Case number: 180034
27 July 2018
On 24 November 2017, the applicant requested access to all records held by the HSE relating to her employment with the body between 1 July 2014 and 25 November 2017. The applicant's request was referred in parts to four areas within the HSE, namely, the South/SouthWest Hospital Group (SSWHG), the HR Department, Cork University Hospital (CUH) and Cork University Maternity Hospital (CUMH). In its original decisions, issued by the various areas between 20 December 2017 and 22 January 2018, the HSE granted access to a number of records in all four areas and refused access in full and in part to other records on the basis of section 31(1)(a) (legal professional privilege) and section 37(1) (Personal Information) of the FOI Act. Following a request for a internal review, the HSE released a small number of additional records and in addition to affirming its decision on the basis of sections 31 and 37, it also refused access to records under section 29 (Deliberations of FOI bodies) of the FOI Act. On 29 January 2018, this Office received an application for review of the HSE's decision from the applicant.
During the review, the HSE released a number of additional records in part and in full. The HSE also informed the investigator that it was no longer relying on section 29 to exempt any of the records the subject of this review. Also, in a decision schedule of the 'Employee Relations Department', the HSE initially refused access to records 42-52 inclusive, on the basis of section 37(1) of the Act. However, in a submission, the HSE stated that those records are not within the scope of the applicant's request as they pre-date the dates stated on her FOI request. Having examined those records, I am satisfied that they are not within the scope of the applicant's request.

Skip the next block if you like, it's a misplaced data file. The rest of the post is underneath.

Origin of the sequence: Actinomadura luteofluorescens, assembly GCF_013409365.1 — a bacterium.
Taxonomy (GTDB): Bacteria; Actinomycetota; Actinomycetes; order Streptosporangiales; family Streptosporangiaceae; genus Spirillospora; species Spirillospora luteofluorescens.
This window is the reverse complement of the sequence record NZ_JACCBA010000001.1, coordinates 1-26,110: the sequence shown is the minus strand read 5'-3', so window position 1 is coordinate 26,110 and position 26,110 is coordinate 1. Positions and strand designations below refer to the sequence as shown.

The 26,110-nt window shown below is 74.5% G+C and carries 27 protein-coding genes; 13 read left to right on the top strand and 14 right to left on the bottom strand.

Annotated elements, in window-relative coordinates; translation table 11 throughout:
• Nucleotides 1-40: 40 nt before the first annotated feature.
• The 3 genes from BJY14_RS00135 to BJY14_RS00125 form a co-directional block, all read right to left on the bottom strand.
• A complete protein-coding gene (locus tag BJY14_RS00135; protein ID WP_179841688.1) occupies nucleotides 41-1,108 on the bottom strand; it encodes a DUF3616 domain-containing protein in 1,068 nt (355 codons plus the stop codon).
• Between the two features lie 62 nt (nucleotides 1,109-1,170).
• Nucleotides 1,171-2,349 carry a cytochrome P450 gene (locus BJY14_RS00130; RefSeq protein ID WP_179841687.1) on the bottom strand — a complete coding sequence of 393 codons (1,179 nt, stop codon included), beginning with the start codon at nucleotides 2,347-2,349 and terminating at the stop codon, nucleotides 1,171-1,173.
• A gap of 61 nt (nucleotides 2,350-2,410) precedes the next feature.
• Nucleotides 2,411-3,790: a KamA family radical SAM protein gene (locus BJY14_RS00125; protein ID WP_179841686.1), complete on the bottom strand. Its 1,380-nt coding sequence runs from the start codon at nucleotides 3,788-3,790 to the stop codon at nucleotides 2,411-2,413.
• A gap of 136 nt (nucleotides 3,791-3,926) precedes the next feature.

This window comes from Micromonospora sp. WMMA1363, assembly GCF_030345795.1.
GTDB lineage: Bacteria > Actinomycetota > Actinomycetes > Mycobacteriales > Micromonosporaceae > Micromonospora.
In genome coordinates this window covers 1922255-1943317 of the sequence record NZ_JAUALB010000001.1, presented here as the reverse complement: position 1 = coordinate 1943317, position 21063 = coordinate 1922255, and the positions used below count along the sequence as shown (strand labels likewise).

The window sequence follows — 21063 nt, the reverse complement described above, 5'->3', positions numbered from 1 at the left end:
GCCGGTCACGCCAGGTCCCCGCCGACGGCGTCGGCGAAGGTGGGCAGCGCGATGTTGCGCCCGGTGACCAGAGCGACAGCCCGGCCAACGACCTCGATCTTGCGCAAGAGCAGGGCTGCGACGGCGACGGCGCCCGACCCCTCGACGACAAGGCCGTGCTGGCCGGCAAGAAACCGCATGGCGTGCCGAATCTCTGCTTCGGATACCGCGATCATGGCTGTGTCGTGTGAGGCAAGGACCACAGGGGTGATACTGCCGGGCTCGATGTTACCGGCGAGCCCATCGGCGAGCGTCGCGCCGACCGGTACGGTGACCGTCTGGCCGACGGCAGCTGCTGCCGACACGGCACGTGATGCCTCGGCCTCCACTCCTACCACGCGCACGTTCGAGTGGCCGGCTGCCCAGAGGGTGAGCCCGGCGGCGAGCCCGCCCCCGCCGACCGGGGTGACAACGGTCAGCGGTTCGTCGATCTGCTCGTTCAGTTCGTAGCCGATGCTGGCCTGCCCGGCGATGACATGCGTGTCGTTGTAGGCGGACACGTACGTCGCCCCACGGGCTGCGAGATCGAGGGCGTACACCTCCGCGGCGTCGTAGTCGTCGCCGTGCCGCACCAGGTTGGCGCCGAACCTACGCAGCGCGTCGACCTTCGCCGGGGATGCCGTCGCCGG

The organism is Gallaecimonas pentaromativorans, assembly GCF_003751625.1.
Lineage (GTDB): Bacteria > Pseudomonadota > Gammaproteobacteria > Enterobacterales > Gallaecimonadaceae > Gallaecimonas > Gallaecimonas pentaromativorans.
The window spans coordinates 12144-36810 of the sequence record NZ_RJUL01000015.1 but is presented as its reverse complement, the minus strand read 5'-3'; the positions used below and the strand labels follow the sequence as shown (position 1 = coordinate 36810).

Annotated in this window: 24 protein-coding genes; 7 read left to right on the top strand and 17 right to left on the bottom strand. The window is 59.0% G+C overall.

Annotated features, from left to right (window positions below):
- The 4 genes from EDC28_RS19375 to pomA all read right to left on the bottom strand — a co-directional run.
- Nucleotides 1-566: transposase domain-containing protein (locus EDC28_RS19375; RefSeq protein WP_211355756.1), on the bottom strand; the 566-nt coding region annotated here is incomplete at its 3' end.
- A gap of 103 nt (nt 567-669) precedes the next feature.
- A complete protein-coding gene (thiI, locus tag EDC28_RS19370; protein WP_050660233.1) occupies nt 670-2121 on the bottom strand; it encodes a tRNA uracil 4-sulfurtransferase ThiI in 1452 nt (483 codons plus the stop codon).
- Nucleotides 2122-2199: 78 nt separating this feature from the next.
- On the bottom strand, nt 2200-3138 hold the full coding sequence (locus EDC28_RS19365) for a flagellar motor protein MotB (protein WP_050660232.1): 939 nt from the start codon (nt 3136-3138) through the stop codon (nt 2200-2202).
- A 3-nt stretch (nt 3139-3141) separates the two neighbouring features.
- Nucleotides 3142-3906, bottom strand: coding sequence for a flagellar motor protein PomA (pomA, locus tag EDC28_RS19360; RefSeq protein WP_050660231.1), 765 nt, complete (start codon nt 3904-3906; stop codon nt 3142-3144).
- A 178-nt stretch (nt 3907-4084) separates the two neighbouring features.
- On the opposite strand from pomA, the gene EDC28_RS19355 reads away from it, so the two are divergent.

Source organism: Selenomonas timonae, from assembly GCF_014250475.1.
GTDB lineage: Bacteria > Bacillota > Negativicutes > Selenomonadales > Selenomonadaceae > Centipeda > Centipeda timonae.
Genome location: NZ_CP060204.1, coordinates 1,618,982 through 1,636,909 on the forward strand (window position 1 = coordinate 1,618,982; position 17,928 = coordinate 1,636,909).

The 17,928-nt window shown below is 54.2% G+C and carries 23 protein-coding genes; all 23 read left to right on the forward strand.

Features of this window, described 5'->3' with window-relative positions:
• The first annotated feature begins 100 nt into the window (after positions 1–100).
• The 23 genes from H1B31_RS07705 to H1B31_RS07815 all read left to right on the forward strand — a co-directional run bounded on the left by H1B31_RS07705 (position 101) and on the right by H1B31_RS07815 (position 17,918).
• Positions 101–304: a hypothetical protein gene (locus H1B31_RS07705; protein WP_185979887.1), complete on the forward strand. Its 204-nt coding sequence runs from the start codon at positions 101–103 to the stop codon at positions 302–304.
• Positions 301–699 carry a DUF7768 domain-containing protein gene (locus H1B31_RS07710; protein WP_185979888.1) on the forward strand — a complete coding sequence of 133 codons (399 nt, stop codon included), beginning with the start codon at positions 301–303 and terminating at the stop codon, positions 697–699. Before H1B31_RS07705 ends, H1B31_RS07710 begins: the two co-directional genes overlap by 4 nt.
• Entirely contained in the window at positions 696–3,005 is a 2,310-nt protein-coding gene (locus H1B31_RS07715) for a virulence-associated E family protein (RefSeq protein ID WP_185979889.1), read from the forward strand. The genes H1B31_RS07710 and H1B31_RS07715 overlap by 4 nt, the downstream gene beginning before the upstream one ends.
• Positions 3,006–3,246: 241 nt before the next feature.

The HSE also provided this Office with additional records that it located during the review. The HSE confirmed to this Office that it had not made a decision on those records. If those records are within the scope of the request, they have effectively been withheld. I do not consider it appropriate for this Office to make a first instance decision on records which have not been considered by the FOI body. I propose to annul that part of the decision and require the HSE to make a new decision in respect of the additional records located. The HSE has said that it will make arrangements to do so. This may well address the applicant's contention that further records should exist although she did not provide any detail as to "missing records".
This case has been relatively complex to deal with given the nature and number of the records and the fact that various areas of the HSE made separate decisions. The HSE was unable to provide this Office with copies of the subject records within a normal timescale, so that a notice under section 45 was served to the Head of the HSE requiring it to furnish the information. This was complied with.
I consider that this review should now be brought to a close by the issue of a formal, binding decision. In conducting my review, I have had regard to submissions received from the HSE and the applicant and to correspondence between the applicant, the HSE and this Office. I have also had regard to the content of the records at issue and to the provisions of the FOI Act.